Catania discovered that electric eels act like living batteries, complete with positive poles (the head end) and negative poles (the rear end, or is the tail end?). When the eel's body is submerged in the water, the electric current moves through the eel and into the water.
When an eel jumps up out of the water, however, the electric current must find another route for the electricity to flow. Enter the "predator," who receives a vicious shock.
Catania's discovery is shocking (sorry, couldn't help it) for several reasons, one of the most interesting of which is that this is not the first time we've heard of leaping eels. German scientist Alexander von Humboldt first recounted his experience with leaping electric eels in 1807.
Years passed without any subsequent reports of electric eels displaying this terrifying behavior, and eventually the story was regarded as somewhat of a myth. One biologist even penned an article in TheAtlantic Monthly and claimed that the story was "tommyrot."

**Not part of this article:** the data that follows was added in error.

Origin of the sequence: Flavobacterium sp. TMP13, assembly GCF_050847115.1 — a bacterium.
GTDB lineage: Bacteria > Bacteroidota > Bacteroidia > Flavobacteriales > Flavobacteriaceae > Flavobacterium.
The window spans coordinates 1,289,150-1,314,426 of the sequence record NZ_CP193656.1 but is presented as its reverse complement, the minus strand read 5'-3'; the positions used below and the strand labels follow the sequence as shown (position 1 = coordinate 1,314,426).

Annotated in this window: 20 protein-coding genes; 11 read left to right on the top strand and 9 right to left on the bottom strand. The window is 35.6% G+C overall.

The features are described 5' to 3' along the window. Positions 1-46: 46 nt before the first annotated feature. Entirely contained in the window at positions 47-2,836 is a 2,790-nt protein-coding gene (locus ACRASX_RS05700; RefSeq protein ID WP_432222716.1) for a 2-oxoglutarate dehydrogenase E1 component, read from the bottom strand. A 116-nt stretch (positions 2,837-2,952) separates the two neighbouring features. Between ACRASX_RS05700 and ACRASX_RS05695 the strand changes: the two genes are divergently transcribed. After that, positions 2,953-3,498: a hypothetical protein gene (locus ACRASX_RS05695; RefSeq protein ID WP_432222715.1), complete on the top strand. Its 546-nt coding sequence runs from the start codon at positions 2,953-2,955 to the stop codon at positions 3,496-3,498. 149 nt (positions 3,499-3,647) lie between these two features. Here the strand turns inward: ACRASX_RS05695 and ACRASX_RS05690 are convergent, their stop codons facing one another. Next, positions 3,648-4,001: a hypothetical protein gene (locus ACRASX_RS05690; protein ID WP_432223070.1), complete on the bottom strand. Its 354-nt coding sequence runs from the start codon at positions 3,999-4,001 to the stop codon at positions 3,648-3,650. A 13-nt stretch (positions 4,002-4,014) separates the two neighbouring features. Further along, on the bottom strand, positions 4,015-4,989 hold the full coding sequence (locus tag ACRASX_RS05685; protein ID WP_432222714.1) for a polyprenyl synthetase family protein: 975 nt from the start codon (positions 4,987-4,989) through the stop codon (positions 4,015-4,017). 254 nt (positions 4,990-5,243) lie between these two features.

(In an important aside, can we bring "tommyrot" back? The money the Kardashians pull in is tommyrot. Do I really have to vote for one of these tommyrot presidential candidates?)
9. Leapin' Lizards (Or Eels)
For the past two centuries, scientists have rolled their eyes at Humboldt's bizarre encounter with electric eels in the Amazon, until Catania recently re-created the spectacle in his laboratory.
If you're worried that your newfound fear of electric eels may put a damper on your beach days this summer, here is some good news ”” electric eels only live in fresh water in South America. So maybe just avoid frolicking in the Amazon.